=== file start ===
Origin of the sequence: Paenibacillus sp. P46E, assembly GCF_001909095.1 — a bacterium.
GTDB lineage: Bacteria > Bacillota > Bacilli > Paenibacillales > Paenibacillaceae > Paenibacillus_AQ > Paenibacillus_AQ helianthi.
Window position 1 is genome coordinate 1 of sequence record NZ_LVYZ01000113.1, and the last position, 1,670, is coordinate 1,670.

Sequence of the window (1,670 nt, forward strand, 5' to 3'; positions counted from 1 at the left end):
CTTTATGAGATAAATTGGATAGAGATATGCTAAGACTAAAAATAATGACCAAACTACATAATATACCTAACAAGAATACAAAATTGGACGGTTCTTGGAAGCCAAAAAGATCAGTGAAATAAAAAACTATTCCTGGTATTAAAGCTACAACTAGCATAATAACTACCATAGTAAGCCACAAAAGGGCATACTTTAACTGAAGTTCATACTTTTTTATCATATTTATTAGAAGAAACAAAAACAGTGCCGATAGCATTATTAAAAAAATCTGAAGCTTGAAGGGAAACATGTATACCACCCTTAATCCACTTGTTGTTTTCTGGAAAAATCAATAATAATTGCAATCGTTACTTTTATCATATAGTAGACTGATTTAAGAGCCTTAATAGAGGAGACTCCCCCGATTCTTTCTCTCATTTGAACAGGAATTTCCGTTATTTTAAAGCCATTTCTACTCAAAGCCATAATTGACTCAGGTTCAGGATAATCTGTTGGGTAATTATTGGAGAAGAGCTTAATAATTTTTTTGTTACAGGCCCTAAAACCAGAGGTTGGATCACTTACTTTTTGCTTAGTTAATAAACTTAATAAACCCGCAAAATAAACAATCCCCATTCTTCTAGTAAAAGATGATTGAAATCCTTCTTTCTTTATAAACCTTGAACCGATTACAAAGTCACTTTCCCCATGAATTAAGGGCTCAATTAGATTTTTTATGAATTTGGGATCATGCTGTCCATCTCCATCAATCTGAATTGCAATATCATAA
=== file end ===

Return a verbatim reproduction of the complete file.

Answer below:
Origin of the sequence: Paenibacillus sp. P46E, assembly GCF_001909095.1 — a bacterium.
GTDB lineage: Bacteria > Bacillota > Bacilli > Paenibacillales > Paenibacillaceae > Paenibacillus_AQ > Paenibacillus_AQ helianthi.
Window position 1 is genome coordinate 1 of sequence record NZ_LVYZ01000113.1, and the last position, 1,670, is coordinate 1,670.

Sequence of the window (1,670 nt, forward strand, 5' to 3'; positions counted from 1 at the left end):
CTTTATGAGATAAATTGGATAGAGATATGCTAAGACTAAAAATAATGACCAAACTACATAATATACCTAACAAGAATACAAAATTGGACGGTTCTTGGAAGCCAAAAAGATCAGTGAAATAAAAAACTATTCCTGGTATTAAAGCTACAACTAGCATAATAACTACCATAGTAAGCCACAAAAGGGCATACTTTAACTGAAGTTCATACTTTTTTATCATATTTATTAGAAGAAACAAAAACAGTGCCGATAGCATTATTAAAAAAATCTGAAGCTTGAAGGGAAACATGTATACCACCCTTAATCCACTTGTTGTTTTCTGGAAAAATCAATAATAATTGCAATCGTTACTTTTATCATATAGTAGACTGATTTAAGAGCCTTAATAGAGGAGACTCCCCCGATTCTTTCTCTCATTTGAACAGGAATTTCCGTTATTTTAAAGCCATTTCTACTCAAAGCCATAATTGACTCAGGTTCAGGATAATCTGTTGGGTAATTATTGGAGAAGAGCTTAATAATTTTTTTGTTACAGGCCCTAAAACCAGAGGTTGGATCACTTACTTTTTGCTTAGTTAATAAACTTAATAAACCCGCAAAATAAACAATCCCCATTCTTCTAGTAAAAGATGATTGAAATCCTTCTTTCTTTATAAACCTTGAACCGATTACAAAGTCACTTTCCCCATGAATTAAGGGCTCAATTAGATTTTTTATGAATTTGGGATCATGCTGTCCATCTCCATCAATCTGAATTGCAATATCATAA